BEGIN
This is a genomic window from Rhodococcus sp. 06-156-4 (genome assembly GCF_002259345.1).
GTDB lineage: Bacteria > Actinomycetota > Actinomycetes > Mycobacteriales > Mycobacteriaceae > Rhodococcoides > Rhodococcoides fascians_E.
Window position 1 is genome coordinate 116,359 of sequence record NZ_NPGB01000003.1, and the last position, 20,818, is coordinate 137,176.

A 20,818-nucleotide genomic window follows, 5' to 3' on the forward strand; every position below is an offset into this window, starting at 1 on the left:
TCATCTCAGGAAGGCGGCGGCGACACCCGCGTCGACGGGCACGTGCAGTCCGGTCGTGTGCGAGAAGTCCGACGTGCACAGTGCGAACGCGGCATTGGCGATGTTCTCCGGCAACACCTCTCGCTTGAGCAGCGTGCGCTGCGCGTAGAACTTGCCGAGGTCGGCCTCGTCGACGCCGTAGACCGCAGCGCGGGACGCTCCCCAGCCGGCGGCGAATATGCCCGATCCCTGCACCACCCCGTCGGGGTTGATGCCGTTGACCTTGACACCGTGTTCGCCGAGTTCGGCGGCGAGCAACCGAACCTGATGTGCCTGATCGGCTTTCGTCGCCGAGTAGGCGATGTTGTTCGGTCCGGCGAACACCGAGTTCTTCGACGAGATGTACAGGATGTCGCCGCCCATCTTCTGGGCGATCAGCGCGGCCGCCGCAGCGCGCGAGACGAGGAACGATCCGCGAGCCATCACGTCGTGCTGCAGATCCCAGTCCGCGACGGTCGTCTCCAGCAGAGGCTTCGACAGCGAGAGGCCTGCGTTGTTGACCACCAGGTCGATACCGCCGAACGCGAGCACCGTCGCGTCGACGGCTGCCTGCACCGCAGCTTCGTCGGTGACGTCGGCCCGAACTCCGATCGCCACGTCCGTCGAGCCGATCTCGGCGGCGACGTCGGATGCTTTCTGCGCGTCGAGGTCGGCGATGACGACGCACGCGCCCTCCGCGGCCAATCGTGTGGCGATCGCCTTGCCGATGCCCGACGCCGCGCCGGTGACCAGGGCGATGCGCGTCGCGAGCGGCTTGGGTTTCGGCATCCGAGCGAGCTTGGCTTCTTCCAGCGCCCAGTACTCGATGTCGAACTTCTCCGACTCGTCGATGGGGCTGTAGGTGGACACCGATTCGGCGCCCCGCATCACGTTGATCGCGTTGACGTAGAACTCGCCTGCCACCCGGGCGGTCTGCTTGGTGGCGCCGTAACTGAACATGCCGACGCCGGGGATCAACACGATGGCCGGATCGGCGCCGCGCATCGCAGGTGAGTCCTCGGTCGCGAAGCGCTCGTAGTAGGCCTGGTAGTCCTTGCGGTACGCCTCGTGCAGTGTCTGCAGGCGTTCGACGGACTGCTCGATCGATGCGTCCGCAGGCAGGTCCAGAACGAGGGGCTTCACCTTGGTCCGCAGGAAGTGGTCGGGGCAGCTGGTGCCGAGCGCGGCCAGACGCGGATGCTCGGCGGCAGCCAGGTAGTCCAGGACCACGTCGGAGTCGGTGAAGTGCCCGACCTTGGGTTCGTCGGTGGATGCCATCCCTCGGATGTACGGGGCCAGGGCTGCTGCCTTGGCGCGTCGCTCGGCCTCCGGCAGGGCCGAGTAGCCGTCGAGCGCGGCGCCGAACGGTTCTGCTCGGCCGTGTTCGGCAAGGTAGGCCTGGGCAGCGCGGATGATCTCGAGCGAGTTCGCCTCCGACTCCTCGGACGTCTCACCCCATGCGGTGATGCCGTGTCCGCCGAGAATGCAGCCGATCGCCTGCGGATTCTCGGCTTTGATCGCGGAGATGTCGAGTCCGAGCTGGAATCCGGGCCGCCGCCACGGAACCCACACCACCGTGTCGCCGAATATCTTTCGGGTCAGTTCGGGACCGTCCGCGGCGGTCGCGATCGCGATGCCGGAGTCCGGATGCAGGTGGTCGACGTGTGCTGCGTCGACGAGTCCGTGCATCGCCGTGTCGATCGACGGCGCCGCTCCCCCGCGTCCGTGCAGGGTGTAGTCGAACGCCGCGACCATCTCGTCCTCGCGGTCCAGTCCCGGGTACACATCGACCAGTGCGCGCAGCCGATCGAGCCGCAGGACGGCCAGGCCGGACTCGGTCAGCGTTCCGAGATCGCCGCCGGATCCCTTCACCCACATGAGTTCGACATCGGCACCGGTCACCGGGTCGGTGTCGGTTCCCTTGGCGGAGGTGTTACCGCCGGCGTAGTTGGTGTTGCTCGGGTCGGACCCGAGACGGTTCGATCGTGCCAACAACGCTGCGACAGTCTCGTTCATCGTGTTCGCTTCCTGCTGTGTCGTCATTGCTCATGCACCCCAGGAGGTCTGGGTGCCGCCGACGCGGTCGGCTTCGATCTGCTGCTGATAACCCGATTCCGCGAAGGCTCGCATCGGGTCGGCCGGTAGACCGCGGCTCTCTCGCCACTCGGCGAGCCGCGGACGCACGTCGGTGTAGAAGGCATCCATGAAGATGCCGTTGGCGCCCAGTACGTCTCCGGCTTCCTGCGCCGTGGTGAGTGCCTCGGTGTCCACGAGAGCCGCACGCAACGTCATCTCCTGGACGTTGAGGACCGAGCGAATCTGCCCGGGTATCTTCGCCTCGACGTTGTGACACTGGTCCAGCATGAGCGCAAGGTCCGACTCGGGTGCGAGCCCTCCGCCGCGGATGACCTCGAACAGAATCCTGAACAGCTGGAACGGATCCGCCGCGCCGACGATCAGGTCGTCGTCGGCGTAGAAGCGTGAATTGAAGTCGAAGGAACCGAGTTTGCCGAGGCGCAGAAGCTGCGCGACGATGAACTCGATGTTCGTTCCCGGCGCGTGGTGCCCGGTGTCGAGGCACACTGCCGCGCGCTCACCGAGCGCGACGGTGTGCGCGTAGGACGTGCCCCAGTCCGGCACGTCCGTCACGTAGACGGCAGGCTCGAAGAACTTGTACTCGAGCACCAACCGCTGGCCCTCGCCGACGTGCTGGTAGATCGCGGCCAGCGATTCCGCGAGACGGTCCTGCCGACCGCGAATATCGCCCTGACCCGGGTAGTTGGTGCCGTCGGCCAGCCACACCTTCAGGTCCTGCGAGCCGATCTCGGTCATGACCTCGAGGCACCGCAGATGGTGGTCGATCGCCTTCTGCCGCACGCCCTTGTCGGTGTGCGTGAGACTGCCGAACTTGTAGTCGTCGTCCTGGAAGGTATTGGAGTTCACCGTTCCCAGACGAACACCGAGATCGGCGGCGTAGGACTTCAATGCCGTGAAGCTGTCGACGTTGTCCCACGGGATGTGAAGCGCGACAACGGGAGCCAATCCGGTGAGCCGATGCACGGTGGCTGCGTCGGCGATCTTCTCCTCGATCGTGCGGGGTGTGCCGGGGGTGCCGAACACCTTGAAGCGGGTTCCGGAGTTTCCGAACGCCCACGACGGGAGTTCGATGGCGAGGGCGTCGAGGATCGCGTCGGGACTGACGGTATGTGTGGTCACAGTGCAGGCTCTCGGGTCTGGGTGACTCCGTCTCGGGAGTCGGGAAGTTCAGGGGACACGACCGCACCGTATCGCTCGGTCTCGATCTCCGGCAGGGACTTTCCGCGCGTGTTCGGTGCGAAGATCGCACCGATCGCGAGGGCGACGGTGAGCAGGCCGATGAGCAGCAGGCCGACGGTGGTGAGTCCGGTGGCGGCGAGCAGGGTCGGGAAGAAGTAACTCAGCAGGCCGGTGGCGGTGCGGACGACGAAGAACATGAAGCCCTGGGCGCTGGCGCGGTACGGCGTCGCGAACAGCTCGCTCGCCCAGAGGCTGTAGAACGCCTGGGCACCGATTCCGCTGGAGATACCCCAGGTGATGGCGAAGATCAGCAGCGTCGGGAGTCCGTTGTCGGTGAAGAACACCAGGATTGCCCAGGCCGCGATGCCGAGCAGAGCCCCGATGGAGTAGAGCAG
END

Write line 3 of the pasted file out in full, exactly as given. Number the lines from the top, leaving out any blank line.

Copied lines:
Window position 1 is genome coordinate 116,359 of sequence record NZ_NPGB01000003.1, and the last position, 20,818, is coordinate 137,176.